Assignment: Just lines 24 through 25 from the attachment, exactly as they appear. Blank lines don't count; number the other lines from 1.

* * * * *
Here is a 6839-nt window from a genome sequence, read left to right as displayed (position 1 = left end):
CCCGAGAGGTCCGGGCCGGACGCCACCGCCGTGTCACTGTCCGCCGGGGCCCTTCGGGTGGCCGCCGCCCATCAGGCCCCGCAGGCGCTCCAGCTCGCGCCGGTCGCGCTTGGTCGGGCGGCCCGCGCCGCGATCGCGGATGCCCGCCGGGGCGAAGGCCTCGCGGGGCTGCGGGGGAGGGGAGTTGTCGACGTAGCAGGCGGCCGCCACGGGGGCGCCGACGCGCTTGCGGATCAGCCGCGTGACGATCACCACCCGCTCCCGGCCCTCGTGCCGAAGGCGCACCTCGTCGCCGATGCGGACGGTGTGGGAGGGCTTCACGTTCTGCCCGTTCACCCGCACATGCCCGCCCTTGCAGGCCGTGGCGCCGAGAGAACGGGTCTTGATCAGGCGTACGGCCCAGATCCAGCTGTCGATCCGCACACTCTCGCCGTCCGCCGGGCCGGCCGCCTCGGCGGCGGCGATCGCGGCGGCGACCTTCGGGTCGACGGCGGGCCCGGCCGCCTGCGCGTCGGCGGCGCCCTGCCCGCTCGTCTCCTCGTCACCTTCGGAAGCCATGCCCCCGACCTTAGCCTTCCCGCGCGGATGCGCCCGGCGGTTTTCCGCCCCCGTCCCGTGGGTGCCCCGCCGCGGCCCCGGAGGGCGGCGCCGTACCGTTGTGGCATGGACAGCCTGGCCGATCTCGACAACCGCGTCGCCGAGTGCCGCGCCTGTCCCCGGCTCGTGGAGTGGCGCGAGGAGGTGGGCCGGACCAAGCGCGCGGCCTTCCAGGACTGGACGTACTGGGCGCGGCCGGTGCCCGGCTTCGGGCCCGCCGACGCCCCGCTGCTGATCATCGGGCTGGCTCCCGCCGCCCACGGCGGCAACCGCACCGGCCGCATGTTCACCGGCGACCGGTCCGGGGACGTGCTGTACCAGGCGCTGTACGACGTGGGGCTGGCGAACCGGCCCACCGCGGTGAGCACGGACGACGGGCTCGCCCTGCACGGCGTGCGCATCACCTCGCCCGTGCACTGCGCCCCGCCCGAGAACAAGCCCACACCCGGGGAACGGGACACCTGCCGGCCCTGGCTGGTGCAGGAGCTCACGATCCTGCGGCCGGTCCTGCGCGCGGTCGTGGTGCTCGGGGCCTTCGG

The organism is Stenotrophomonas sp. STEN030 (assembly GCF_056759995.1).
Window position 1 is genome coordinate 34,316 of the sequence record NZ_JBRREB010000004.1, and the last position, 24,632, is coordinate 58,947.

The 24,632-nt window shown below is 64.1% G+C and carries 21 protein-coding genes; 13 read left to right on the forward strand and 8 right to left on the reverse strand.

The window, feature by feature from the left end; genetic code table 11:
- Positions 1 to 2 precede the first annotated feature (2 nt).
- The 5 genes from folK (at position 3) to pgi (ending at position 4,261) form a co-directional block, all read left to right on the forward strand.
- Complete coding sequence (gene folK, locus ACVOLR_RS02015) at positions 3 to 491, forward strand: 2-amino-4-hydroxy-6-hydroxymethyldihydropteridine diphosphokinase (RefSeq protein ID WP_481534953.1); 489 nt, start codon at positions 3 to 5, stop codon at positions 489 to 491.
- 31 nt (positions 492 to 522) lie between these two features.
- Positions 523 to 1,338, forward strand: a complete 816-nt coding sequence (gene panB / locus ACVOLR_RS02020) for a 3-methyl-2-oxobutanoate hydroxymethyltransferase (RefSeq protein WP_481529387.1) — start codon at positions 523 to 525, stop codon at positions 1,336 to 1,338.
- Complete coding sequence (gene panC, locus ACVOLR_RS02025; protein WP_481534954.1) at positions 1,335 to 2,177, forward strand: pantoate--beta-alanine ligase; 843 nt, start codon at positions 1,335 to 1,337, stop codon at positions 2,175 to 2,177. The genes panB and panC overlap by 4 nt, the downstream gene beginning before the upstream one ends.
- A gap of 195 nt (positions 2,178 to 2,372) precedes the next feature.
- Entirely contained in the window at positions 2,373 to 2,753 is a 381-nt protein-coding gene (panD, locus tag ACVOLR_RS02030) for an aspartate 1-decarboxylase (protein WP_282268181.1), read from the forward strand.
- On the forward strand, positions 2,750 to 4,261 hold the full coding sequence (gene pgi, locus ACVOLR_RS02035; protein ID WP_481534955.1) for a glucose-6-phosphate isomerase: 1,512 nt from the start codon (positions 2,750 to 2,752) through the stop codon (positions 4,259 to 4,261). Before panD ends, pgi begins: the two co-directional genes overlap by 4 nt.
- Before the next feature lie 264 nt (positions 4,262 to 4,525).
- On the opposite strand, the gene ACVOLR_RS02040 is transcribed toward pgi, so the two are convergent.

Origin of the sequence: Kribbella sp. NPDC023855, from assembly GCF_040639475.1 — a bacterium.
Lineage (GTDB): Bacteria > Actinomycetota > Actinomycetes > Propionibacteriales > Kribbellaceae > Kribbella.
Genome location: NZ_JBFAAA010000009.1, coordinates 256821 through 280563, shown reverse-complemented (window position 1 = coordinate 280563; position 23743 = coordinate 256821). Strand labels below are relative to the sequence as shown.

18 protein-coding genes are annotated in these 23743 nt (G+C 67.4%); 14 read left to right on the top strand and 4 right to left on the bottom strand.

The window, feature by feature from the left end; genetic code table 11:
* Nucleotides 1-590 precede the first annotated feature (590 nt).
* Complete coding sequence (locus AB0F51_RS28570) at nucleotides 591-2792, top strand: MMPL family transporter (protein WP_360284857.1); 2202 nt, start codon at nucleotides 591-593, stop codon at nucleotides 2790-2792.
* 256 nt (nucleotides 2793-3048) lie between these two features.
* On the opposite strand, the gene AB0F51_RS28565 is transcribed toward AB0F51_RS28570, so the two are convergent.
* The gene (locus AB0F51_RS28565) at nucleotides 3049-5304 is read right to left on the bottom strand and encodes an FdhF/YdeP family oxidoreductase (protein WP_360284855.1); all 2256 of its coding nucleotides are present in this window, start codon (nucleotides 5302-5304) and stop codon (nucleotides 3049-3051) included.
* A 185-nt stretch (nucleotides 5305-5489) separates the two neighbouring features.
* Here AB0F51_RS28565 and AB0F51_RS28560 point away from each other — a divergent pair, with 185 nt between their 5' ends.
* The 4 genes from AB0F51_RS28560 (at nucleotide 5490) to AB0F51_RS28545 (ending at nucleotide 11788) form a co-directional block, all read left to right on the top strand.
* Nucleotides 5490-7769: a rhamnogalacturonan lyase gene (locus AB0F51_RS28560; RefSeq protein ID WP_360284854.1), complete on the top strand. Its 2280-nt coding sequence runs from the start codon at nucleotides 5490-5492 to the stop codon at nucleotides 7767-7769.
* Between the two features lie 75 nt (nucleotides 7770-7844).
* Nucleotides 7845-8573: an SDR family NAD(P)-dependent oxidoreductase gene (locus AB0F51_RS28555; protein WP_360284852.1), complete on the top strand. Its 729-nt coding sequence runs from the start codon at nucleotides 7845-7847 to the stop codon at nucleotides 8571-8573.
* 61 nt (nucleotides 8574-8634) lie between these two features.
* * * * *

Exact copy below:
* Complete coding sequence (locus AB0F51_RS28570) at nucleotides 591-2792, top strand: MMPL family transporter (protein WP_360284857.1); 2202 nt, start codon at nucleotides 591-593, stop codon at nucleotides 2790-2792.
* 256 nt (nucleotides 2793-3048) lie between these two features.